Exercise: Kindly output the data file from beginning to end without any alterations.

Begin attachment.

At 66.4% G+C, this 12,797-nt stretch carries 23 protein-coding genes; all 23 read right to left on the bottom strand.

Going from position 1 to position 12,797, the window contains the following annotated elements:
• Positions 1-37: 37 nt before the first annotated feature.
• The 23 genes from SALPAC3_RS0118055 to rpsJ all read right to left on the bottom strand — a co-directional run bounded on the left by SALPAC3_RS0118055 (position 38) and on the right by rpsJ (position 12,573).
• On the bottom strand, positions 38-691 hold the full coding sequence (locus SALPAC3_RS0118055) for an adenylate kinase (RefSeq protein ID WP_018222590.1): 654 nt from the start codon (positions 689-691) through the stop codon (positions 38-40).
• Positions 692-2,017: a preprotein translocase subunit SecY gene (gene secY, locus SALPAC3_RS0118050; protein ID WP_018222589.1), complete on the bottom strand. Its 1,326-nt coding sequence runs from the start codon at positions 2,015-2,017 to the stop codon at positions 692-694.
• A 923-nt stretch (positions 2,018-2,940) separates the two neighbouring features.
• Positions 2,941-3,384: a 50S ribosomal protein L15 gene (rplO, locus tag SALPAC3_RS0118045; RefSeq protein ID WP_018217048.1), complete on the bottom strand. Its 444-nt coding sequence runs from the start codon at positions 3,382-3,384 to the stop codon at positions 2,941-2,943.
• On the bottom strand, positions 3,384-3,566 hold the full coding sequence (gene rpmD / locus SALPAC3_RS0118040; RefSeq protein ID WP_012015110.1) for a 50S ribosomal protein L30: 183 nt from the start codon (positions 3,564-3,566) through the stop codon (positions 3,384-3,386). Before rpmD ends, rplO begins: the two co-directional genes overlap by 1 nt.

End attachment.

At 66.4% G+C, this 12,797-nt stretch carries 23 protein-coding genes; all 23 read right to left on the bottom strand.

Going from position 1 to position 12,797, the window contains the following annotated elements:
• Positions 1-37: 37 nt before the first annotated feature.
• The 23 genes from SALPAC3_RS0118055 to rpsJ all read right to left on the bottom strand — a co-directional run bounded on the left by SALPAC3_RS0118055 (position 38) and on the right by rpsJ (position 12,573).
• On the bottom strand, positions 38-691 hold the full coding sequence (locus SALPAC3_RS0118055) for an adenylate kinase (RefSeq protein ID WP_018222590.1): 654 nt from the start codon (positions 689-691) through the stop codon (positions 38-40).
• Positions 692-2,017: a preprotein translocase subunit SecY gene (gene secY, locus SALPAC3_RS0118050; protein ID WP_018222589.1), complete on the bottom strand. Its 1,326-nt coding sequence runs from the start codon at positions 2,015-2,017 to the stop codon at positions 692-694.
• A 923-nt stretch (positions 2,018-2,940) separates the two neighbouring features.
• Positions 2,941-3,384: a 50S ribosomal protein L15 gene (rplO, locus tag SALPAC3_RS0118045; RefSeq protein ID WP_018217048.1), complete on the bottom strand. Its 444-nt coding sequence runs from the start codon at positions 3,382-3,384 to the stop codon at positions 2,941-2,943.
• On the bottom strand, positions 3,384-3,566 hold the full coding sequence (gene rpmD / locus SALPAC3_RS0118040; RefSeq protein ID WP_012015110.1) for a 50S ribosomal protein L30: 183 nt from the start codon (positions 3,564-3,566) through the stop codon (positions 3,384-3,386). Before rpmD ends, rplO begins: the two co-directional genes overlap by 1 nt.